In addition, election law seems to favor the already successful. Advertising time in the media appears to be allocated based on performance in the previous election, which would automatically handicap new parties while reinforcing the "minor" standing of parties that could well do better next time, depending on other circumstances.

If Bipolarchy conditions do exist in Spain, they remain more fluid than in the U.S. While the Socialist Party has been a constant since the death of Francisco Franco and the re-establishment of parliamentary democracy, the opposition has been concentrated first in a "moderate" Union of the Democratic Center, then in a center-right Popular (aka People's) Party. Socialist dominance has tended to marginalize parties to its left, from the Communists to the more recent United Left. Arguably, the marginalization of the radical left, more than an equivalent marginalization of the radical right, is a defining feature of Bipolarchy, despite a predictable American assumption that a "Socialist" party must be radical-left by definition. In the U.S., it serves the purpose of both major parties to identify the Democratic party with the left. Republicans identify Democrats with the left in order to ascribe to it all the sins of the entire global left, while Democrats hope to convince anyone to the left of Republicans that the Democratic party is their only real hope for change. I don't know enough about Spanish political rhetoric to know whether similar processes prevail there, but if they did it wouldn't surprise me. I don't mean to suggest that Bipolarchy is a conspiracy against the "real left," if there is such a thing, but it does seem to work out that way in practice. In any event, it's the "real left" that demands change in Spain.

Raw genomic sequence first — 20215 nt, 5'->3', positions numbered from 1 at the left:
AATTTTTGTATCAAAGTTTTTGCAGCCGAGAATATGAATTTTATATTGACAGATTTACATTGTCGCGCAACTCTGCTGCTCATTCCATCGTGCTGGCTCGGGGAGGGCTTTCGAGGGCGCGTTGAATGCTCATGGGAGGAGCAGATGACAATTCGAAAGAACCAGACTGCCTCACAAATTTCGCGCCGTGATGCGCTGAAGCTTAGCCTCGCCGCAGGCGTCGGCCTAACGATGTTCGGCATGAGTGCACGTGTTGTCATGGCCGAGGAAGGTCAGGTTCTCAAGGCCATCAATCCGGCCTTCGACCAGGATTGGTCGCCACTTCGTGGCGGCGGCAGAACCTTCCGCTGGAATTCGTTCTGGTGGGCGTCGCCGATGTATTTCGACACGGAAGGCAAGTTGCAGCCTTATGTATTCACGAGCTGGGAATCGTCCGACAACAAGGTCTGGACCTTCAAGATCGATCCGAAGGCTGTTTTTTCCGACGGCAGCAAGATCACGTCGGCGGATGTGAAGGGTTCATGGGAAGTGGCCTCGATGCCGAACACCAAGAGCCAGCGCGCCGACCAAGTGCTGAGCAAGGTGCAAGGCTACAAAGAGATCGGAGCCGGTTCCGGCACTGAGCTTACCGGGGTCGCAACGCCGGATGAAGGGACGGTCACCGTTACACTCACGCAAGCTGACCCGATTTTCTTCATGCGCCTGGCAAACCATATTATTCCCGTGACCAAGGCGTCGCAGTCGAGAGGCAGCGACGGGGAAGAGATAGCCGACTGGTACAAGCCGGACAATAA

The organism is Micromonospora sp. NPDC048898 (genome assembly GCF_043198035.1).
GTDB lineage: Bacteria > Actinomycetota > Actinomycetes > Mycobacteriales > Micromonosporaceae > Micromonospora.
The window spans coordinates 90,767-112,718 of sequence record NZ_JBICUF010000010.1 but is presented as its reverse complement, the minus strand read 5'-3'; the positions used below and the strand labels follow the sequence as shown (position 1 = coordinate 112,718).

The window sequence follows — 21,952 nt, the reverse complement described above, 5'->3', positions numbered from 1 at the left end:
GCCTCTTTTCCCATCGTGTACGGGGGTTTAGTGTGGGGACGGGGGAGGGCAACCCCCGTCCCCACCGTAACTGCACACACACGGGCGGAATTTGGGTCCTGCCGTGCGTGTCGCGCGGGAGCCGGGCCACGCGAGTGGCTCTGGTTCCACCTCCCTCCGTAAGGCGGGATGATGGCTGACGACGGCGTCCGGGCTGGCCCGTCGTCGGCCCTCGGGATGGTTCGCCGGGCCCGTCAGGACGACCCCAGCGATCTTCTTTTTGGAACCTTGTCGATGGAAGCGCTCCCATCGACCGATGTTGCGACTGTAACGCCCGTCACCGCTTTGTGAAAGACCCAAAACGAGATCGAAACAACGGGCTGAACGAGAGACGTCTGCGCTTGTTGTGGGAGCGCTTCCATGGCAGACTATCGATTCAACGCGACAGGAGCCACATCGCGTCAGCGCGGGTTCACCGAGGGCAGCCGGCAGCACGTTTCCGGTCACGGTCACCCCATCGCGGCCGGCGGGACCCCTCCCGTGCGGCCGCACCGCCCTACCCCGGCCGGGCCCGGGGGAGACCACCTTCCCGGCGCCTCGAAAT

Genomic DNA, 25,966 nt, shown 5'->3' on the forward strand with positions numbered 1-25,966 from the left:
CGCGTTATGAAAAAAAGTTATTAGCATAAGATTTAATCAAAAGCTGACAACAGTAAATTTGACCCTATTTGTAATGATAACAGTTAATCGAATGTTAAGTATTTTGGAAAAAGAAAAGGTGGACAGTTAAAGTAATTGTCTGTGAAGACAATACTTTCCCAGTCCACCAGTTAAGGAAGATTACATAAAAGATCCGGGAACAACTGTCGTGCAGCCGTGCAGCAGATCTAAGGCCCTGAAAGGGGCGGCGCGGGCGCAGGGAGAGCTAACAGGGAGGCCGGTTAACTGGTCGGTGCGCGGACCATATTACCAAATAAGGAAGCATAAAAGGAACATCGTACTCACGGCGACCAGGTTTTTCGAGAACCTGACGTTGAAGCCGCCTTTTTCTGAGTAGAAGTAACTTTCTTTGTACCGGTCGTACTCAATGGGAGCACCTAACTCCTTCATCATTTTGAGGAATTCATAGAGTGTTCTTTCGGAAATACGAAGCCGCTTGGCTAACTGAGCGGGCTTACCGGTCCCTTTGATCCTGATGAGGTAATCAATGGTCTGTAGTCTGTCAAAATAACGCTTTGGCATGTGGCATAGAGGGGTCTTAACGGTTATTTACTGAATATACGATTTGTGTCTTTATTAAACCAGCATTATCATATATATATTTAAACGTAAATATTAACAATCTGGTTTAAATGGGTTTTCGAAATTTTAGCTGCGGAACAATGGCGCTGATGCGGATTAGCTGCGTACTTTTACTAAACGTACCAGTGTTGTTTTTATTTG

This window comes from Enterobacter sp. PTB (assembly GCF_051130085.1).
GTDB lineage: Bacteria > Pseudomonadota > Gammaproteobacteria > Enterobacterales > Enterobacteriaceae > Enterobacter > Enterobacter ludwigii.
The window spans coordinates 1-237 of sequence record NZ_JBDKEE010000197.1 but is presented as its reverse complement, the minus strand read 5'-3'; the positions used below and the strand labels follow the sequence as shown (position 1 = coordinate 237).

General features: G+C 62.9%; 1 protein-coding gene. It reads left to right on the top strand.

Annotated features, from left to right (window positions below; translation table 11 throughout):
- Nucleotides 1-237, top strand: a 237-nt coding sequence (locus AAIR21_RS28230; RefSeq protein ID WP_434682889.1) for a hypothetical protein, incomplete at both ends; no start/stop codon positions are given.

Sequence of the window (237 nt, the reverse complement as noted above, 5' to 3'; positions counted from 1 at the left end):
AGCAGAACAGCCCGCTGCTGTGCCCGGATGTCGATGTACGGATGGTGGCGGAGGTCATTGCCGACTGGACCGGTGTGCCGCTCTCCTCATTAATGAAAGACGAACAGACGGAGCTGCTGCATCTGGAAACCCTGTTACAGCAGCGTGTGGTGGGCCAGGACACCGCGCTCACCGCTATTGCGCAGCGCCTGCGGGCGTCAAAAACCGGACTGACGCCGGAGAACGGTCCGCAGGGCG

Alvarez-Rivera concludes: "In the course of the last quarter-century, rectified PR has contained parliamentary fragmentation in Spain. Although the system does not always guarantee political groups legislative representation in proportion to their electoral strength, it has facilitated the formation of stable governments, and in this manner it has helped to consolidate Spain's once-fragile democratic institutions." The question Spain seems to face now is whether consolidation and stability are achieved at the expense of responsiveness to new mass movements. Left-leaning media may overstate the importance of mass demonstrations or the gravity of their complaints, but the question still arises, and not only in Spain, whether party-based politics turns a kind of democracy into a kind of dictatorship everywhere it emerges.

1 comment:

Anonymous said...

I used to assume that because the average European seemed better educated than the average American, due to the "nationalized" educational system. This is why I am continually puzzled by the unrest due to the austerity measures taken by various countries in Europe to deal with the global economic problems.

Do these people not understand basic concepts of physics such as fluid dynamics? Of course there will be a period of turbulence when you take a number of countries with their own economic & monetary systems and try to integrate them into a single economy with a single monetary system.

The more the people at the top force globalization on everyone else, the more unrest there is likely to be until things "equalize". The main difference I see when comparing say, basic laws of physics is that unlike physics, in this case those on top will stay on top and end up with even more, while those on the bottom will stay on the bottom and end up with less in most cases.